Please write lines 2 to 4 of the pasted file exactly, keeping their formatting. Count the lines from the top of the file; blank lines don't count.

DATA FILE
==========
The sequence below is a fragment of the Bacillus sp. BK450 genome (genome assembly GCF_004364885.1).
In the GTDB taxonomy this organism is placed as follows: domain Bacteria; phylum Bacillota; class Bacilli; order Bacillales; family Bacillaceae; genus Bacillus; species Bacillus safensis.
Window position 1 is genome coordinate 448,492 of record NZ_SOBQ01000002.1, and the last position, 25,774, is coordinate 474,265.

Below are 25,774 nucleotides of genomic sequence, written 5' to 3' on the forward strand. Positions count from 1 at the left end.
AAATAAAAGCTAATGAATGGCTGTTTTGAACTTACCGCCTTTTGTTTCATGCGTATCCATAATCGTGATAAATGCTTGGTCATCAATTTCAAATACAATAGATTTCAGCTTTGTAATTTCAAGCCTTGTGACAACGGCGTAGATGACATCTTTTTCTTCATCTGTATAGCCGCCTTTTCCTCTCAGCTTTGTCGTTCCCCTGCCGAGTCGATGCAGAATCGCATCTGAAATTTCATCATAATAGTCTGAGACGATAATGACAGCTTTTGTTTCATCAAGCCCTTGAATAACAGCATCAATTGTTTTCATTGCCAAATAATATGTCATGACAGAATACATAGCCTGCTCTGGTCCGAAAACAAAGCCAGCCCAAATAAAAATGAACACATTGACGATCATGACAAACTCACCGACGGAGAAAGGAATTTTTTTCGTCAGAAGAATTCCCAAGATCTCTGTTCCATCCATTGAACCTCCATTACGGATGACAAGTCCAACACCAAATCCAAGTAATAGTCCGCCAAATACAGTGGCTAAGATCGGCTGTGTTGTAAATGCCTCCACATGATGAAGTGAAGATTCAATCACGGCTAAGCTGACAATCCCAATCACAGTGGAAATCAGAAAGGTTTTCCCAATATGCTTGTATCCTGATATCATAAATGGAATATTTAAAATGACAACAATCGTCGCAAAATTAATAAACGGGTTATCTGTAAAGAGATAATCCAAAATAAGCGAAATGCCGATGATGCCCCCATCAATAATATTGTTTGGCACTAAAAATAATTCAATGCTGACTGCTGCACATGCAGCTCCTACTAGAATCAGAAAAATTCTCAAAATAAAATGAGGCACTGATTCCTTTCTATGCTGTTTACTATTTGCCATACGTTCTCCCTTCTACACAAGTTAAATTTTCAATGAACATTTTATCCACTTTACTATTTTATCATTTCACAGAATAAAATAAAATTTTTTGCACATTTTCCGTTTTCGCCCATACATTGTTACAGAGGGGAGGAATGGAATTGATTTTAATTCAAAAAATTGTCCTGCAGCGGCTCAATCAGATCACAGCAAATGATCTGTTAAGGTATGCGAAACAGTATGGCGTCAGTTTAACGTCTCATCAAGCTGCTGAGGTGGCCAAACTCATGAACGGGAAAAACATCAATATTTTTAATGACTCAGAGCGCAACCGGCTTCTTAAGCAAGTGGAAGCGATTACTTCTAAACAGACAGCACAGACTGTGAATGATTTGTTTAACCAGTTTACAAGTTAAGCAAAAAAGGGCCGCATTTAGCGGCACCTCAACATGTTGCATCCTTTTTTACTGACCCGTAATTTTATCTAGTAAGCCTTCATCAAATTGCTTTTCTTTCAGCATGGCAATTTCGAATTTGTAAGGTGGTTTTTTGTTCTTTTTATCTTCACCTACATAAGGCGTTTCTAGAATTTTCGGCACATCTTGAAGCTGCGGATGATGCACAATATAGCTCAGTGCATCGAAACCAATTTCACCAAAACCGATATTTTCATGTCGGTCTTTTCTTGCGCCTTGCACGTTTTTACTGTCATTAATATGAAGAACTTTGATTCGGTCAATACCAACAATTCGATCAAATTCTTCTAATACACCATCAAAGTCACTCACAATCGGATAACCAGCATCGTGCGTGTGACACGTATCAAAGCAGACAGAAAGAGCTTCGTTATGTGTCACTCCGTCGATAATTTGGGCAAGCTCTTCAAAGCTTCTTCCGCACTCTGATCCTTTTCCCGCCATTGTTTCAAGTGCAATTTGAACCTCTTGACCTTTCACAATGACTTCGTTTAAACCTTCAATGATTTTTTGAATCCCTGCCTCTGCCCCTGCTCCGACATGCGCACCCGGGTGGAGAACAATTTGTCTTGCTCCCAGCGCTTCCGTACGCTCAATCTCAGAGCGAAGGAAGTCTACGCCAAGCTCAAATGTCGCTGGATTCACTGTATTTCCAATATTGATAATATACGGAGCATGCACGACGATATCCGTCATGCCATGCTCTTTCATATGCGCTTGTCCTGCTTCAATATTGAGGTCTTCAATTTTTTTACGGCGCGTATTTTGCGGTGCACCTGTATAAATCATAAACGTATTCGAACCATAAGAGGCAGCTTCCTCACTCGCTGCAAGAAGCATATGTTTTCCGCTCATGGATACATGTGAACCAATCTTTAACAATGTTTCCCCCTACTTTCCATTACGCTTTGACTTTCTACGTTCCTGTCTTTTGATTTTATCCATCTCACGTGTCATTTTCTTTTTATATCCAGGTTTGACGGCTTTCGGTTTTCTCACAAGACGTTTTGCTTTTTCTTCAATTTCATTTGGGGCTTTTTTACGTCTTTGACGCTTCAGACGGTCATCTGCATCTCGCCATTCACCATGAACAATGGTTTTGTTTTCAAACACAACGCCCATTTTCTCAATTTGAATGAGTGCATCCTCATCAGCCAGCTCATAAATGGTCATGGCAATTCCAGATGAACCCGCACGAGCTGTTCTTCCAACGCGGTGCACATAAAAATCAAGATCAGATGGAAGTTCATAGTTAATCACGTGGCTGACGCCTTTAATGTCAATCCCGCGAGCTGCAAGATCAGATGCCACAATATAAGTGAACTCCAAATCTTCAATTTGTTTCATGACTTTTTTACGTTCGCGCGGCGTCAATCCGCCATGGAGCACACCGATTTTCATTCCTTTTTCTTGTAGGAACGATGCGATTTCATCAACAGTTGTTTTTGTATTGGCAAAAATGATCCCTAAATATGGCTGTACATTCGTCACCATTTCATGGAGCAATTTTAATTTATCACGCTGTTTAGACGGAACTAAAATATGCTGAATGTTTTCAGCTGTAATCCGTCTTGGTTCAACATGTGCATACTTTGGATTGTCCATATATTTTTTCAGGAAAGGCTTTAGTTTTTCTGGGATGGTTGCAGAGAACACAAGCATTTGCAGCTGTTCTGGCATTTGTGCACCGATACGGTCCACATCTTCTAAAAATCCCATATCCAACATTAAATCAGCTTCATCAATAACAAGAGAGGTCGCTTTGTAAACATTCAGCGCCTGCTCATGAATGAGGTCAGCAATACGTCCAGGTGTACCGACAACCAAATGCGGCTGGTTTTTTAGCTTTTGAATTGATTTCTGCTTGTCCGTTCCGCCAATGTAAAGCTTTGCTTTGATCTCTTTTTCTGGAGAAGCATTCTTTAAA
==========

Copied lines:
In the GTDB taxonomy this organism is placed as follows: domain Bacteria; phylum Bacillota; class Bacilli; order Bacillales; family Bacillaceae; genus Bacillus; species Bacillus safensis.
Window position 1 is genome coordinate 448,492 of record NZ_SOBQ01000002.1, and the last position, 25,774, is coordinate 474,265.

Below are 25,774 nucleotides of genomic sequence, written 5' to 3' on the forward strand. Positions count from 1 at the left end.